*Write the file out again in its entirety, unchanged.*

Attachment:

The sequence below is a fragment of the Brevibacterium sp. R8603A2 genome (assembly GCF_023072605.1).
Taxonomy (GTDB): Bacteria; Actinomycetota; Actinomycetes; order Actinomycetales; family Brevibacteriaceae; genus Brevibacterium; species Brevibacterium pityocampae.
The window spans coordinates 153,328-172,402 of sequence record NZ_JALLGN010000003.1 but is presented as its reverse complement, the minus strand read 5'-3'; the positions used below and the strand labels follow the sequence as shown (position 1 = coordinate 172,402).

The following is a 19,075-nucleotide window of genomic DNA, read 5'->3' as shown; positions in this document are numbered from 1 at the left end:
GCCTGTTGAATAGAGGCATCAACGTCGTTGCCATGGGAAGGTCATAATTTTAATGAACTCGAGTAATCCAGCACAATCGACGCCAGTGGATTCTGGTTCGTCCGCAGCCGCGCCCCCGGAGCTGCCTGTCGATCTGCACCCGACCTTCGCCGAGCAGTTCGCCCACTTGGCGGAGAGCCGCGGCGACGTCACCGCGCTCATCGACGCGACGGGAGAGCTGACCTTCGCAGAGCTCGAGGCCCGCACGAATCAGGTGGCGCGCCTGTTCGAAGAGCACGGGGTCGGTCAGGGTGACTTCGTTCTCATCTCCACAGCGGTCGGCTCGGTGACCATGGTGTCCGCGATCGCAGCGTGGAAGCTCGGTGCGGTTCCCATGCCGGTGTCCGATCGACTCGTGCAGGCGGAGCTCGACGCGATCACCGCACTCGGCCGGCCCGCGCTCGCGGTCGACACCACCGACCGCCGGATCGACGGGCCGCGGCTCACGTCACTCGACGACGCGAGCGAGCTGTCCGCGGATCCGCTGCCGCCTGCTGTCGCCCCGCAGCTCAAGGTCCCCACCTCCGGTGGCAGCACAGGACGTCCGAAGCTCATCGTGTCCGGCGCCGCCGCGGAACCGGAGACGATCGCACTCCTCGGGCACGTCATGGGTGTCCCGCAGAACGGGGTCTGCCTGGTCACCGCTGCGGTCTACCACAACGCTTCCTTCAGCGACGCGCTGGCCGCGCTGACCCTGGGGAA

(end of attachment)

The sequence below is a fragment of the Brevibacterium sp. R8603A2 genome (assembly GCF_023072605.1).
Taxonomy (GTDB): Bacteria; Actinomycetota; Actinomycetes; order Actinomycetales; family Brevibacteriaceae; genus Brevibacterium; species Brevibacterium pityocampae.
The window spans coordinates 153,328-172,402 of sequence record NZ_JALLGN010000003.1 but is presented as its reverse complement, the minus strand read 5'-3'; the positions used below and the strand labels follow the sequence as shown (position 1 = coordinate 172,402).

The following is a 19,075-nucleotide window of genomic DNA, read 5'->3' as shown; positions in this document are numbered from 1 at the left end:
GCCTGTTGAATAGAGGCATCAACGTCGTTGCCATGGGAAGGTCATAATTTTAATGAACTCGAGTAATCCAGCACAATCGACGCCAGTGGATTCTGGTTCGTCCGCAGCCGCGCCCCCGGAGCTGCCTGTCGATCTGCACCCGACCTTCGCCGAGCAGTTCGCCCACTTGGCGGAGAGCCGCGGCGACGTCACCGCGCTCATCGACGCGACGGGAGAGCTGACCTTCGCAGAGCTCGAGGCCCGCACGAATCAGGTGGCGCGCCTGTTCGAAGAGCACGGGGTCGGTCAGGGTGACTTCGTTCTCATCTCCACAGCGGTCGGCTCGGTGACCATGGTGTCCGCGATCGCAGCGTGGAAGCTCGGTGCGGTTCCCATGCCGGTGTCCGATCGACTCGTGCAGGCGGAGCTCGACGCGATCACCGCACTCGGCCGGCCCGCGCTCGCGGTCGACACCACCGACCGCCGGATCGACGGGCCGCGGCTCACGTCACTCGACGACGCGAGCGAGCTGTCCGCGGATCCGCTGCCGCCTGCTGTCGCCCCGCAGCTCAAGGTCCCCACCTCCGGTGGCAGCACAGGACGTCCGAAGCTCATCGTGTCCGGCGCCGCCGCGGAACCGGAGACGATCGCACTCCTCGGGCACGTCATGGGTGTCCCGCAGAACGGGGTCTGCCTGGTCACCGCTGCGGTCTACCACAACGCTTCCTTCAGCGACGCGCTGGCCGCGCTGACCCTGGGGAA